Recording

With the development of online recording sites and smartphone apps it is now easier than ever for anyone to provide useful biological records of non-native species. Non-native species records help us to understand how many of these species are present in Britain, and the rate at which they are spreading.

Where to send your records

You can record any non-native species online through iRecord. Please include a photograph of your sighting if you have one to help with identification.

Smartphone apps

There are a number of iPhone and Android apps that can be used to record particular species.
Asian Hornet Watch

Asian Hornet Watch was developed by the Centre for Ecology and Hydrology to help monitor for the Asian hornet, an invasive predator of honey bees and other insects. Use the app to browse photo galleries and key identification information for this and similar species, and submit possible records quickly to help prevent it from becoming established.

To download the app, search Asian Hornet Watch on Google Play or the App Store.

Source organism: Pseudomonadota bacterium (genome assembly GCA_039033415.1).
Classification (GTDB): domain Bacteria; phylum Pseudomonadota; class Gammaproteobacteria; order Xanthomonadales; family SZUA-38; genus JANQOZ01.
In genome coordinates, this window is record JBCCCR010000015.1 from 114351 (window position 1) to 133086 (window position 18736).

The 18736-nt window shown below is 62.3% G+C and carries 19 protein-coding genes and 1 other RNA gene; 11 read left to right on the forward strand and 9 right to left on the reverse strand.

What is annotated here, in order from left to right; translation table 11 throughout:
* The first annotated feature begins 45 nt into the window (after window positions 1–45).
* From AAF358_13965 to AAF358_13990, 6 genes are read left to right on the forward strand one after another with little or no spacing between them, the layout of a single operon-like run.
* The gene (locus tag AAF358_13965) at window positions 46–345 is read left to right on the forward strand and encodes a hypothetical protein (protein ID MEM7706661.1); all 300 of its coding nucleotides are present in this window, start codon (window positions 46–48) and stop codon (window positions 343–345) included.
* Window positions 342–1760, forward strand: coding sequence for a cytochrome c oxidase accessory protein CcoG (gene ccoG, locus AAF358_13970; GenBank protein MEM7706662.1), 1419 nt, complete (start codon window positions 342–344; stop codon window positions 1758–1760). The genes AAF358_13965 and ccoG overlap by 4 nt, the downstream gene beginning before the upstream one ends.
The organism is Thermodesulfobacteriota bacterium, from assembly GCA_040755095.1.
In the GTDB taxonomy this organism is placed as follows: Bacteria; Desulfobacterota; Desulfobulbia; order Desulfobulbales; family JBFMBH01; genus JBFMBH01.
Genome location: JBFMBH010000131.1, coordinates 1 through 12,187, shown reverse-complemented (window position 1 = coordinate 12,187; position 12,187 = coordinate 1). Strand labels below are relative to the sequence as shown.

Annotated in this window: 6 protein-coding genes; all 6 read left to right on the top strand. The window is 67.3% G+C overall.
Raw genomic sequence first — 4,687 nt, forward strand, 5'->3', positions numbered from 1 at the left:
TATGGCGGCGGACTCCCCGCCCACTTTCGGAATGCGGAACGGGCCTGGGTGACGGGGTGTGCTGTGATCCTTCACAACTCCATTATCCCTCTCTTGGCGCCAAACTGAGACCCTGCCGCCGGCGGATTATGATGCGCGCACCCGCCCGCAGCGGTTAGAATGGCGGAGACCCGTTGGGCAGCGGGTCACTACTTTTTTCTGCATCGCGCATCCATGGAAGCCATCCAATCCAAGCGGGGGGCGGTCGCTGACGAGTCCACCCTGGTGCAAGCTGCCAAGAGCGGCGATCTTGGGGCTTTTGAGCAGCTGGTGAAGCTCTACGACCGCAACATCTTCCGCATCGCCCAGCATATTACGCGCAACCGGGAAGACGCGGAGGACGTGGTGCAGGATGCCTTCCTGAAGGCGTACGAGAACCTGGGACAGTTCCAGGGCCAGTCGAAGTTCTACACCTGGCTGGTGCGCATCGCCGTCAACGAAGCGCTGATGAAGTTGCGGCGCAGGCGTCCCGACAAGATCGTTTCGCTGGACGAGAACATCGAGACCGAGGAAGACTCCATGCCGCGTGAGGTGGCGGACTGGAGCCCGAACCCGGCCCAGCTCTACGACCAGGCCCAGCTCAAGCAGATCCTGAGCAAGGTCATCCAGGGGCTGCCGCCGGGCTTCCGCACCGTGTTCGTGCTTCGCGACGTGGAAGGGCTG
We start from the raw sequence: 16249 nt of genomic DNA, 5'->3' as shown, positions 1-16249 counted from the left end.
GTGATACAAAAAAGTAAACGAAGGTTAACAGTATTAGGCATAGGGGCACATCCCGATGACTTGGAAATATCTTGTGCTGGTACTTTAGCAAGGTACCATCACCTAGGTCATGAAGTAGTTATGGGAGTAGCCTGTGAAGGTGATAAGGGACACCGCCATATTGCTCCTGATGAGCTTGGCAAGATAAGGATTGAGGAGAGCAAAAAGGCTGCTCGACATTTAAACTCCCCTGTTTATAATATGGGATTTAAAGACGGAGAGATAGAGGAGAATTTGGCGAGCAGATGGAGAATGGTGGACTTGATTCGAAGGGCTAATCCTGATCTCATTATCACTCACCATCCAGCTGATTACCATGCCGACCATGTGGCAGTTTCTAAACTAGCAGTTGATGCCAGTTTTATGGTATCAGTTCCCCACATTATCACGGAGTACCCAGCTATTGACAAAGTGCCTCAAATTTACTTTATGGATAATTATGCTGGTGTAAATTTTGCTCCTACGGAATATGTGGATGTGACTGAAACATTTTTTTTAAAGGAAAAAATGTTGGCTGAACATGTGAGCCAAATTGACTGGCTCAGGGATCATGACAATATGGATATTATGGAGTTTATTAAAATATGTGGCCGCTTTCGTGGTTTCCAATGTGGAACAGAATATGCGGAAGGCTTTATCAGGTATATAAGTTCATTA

Conker tree science leaf watch

Leaf Watch was developed by the Universities of Bristol and Hull to help scientists monitor the spread of an invasive leaf mining moth causing harm to Conker trees.
Tree Alert

Britain's trees are under unprecedented threat from new pests and diseases. Help the Forestry Commission to identify trees that might have problems - particularly ash, oak, horse chestnut, pine or spruce trees - so they can find out more or take appropriate action.







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I can't submit my alert species records online or through an app

If you are unable to upload your alert species records online, you can send them by email or post to:



The Biological Records Centre
CEH Wallingford
Maclean Building
Crowmarsh Gifford
Wallingford
Oxfordshire
OX10 8BB

Looking to get more involved in identifying and recording wildlife?

If you get involved in the recording schemes above and enjoy looking for non-native species, you may become interested in recording other wildlife. If so, take a look at iSpot, a website aimed at helping anyone identify anything in nature.

Once registered, you can add an observation to the website, suggest an identification yourself, or see if anyone else can identify it for you. Take a look and get more involved in recording wildlife today!

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